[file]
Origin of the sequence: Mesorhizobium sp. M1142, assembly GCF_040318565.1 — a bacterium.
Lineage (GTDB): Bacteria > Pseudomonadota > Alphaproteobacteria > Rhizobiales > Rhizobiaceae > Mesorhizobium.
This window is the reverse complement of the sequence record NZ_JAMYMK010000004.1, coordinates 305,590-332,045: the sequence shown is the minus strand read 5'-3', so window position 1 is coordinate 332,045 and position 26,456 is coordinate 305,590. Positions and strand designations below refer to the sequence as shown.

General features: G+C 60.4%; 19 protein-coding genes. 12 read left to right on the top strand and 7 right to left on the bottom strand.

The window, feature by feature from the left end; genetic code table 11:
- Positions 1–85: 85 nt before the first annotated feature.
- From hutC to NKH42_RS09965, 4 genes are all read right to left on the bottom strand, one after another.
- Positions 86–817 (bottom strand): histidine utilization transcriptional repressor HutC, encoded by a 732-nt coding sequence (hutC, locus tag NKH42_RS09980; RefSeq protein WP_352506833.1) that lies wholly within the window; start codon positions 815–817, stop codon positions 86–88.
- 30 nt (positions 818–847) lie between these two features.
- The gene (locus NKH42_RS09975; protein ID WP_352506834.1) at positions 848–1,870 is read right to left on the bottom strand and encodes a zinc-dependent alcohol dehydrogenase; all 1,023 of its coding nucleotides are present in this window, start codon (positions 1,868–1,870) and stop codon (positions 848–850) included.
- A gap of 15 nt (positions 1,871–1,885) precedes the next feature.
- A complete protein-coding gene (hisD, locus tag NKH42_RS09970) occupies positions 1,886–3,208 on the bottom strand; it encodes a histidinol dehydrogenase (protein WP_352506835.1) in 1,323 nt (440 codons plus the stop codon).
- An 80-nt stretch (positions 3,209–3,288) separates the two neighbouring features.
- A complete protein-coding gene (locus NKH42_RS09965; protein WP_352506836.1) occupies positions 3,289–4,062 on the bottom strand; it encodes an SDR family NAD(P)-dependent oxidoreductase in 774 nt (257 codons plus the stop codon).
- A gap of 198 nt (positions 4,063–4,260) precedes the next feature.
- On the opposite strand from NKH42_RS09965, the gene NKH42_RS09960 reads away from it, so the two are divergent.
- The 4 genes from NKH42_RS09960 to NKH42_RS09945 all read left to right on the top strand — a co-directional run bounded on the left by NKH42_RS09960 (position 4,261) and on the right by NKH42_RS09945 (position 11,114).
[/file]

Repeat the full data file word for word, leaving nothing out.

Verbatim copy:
Origin of the sequence: Mesorhizobium sp. M1142, assembly GCF_040318565.1 — a bacterium.
Lineage (GTDB): Bacteria > Pseudomonadota > Alphaproteobacteria > Rhizobiales > Rhizobiaceae > Mesorhizobium.
This window is the reverse complement of the sequence record NZ_JAMYMK010000004.1, coordinates 305,590-332,045: the sequence shown is the minus strand read 5'-3', so window position 1 is coordinate 332,045 and position 26,456 is coordinate 305,590. Positions and strand designations below refer to the sequence as shown.

General features: G+C 60.4%; 19 protein-coding genes. 12 read left to right on the top strand and 7 right to left on the bottom strand.

The window, feature by feature from the left end; genetic code table 11:
- Positions 1–85: 85 nt before the first annotated feature.
- From hutC to NKH42_RS09965, 4 genes are all read right to left on the bottom strand, one after another.
- Positions 86–817 (bottom strand): histidine utilization transcriptional repressor HutC, encoded by a 732-nt coding sequence (hutC, locus tag NKH42_RS09980; RefSeq protein WP_352506833.1) that lies wholly within the window; start codon positions 815–817, stop codon positions 86–88.
- 30 nt (positions 818–847) lie between these two features.
- The gene (locus NKH42_RS09975; protein ID WP_352506834.1) at positions 848–1,870 is read right to left on the bottom strand and encodes a zinc-dependent alcohol dehydrogenase; all 1,023 of its coding nucleotides are present in this window, start codon (positions 1,868–1,870) and stop codon (positions 848–850) included.
- A gap of 15 nt (positions 1,871–1,885) precedes the next feature.
- A complete protein-coding gene (hisD, locus tag NKH42_RS09970) occupies positions 1,886–3,208 on the bottom strand; it encodes a histidinol dehydrogenase (protein WP_352506835.1) in 1,323 nt (440 codons plus the stop codon).
- An 80-nt stretch (positions 3,209–3,288) separates the two neighbouring features.
- A complete protein-coding gene (locus NKH42_RS09965; protein WP_352506836.1) occupies positions 3,289–4,062 on the bottom strand; it encodes an SDR family NAD(P)-dependent oxidoreductase in 774 nt (257 codons plus the stop codon).
- A gap of 198 nt (positions 4,063–4,260) precedes the next feature.
- On the opposite strand from NKH42_RS09965, the gene NKH42_RS09960 reads away from it, so the two are divergent.
- The 4 genes from NKH42_RS09960 to NKH42_RS09945 all read left to right on the top strand — a co-directional run bounded on the left by NKH42_RS09960 (position 4,261) and on the right by NKH42_RS09945 (position 11,114).